‘West Side Story:’ 1961 v. 2021


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The original “West Side Story” film came out four years after its Broadway debut in 1957.

Reese Duncan, Staff Writer

Whether it be a musical or a film, “West Side Story” has been a classic for decades. More recently, it has been thrust back into the spotlight with Steven Spielberg’s Oscar-nominated remake. Some skeptics claim that the remake was not necessary, because the 1961 version already told the story well enough. Others say that the newer version was necessary and well-executed, therefore proving itself as a worthwhile remake. This raises the question: how are the 1961 and 2021 versions of “West Side Story” different from each other?

Heavily based on Shakespeare’s “Romeo and Juliet,” both films tell the story of a star-crossed pair of lovers named Tony (Ansel Elgort) and Maria (Rachel Zegler) in the mid-1950s. Instead of Capulets and Montagues, two New York gangs, one belonging to the Puerto Rican neighborhood and the other to the Irish-Polish one, are set up against each other in a turf war. The basic storyline of the two movies is the same, which is why many think of the remake as nothing more than the original.

However, a big difference lies in the sets between the two. The 2021 version utilizes the eerie and anxiety-provoking atmosphere of backlots to emphasize how this tension can lead to the detrimental racism that “West Side Story” brings to light. The 1961 version uses more ally-like settings, often not proving as powerful as the use of the backlots. On top of this, the newer version also uses more color and extensive cinematography techniques, in part due to the technological advances made since 1961. These add-ons electrify the story further and change the visuals enough to classify the remake as better than the original in many eyes.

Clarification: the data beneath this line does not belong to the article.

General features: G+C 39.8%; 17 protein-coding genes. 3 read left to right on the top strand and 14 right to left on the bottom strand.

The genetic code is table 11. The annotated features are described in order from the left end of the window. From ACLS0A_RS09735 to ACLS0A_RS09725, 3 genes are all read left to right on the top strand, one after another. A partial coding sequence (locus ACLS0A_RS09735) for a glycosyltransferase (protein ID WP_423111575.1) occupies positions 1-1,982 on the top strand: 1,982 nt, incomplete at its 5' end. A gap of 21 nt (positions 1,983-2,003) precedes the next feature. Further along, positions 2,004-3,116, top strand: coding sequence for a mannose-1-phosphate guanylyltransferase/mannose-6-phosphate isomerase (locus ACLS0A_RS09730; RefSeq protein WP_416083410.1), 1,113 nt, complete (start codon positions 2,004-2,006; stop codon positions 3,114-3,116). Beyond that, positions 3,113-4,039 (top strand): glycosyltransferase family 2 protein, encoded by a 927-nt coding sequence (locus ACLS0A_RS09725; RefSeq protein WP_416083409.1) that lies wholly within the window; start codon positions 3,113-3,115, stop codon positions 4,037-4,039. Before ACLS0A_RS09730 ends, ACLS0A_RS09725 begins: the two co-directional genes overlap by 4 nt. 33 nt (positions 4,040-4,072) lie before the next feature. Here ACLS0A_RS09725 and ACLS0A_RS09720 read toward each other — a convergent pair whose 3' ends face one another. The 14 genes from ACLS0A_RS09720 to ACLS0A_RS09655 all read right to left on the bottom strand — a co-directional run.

Another contrast is in the casting choices made for the new film, which corrected the many mistakes made in the first. Almost all of the actors cast in the 1961 version were white, many of them darkened with makeup to make them appear as if they were Puerto Rican. This completely undermines the meaning of the story, being both painfully racist and poorly executed. The 2021 version corrected this mistake, while also discovering new Hollywood talents like Rachel Zegler and 2022 Oscar-winning actress, Ariana DeBose for her role in “West Side Story.” It also highlights the two neighborhoods much more equivalently than the older adaptation, further contributing to the argument that the newer version is better.

While both the 1961 and 2021 versions of “West Side Story” tell the same story, the newer version declares its artistic ambition, along with the fact that it corrects the racist mistakes of the previous version. While some may still state that the remake was not intellectually viable, the differences between the two emphasize its value.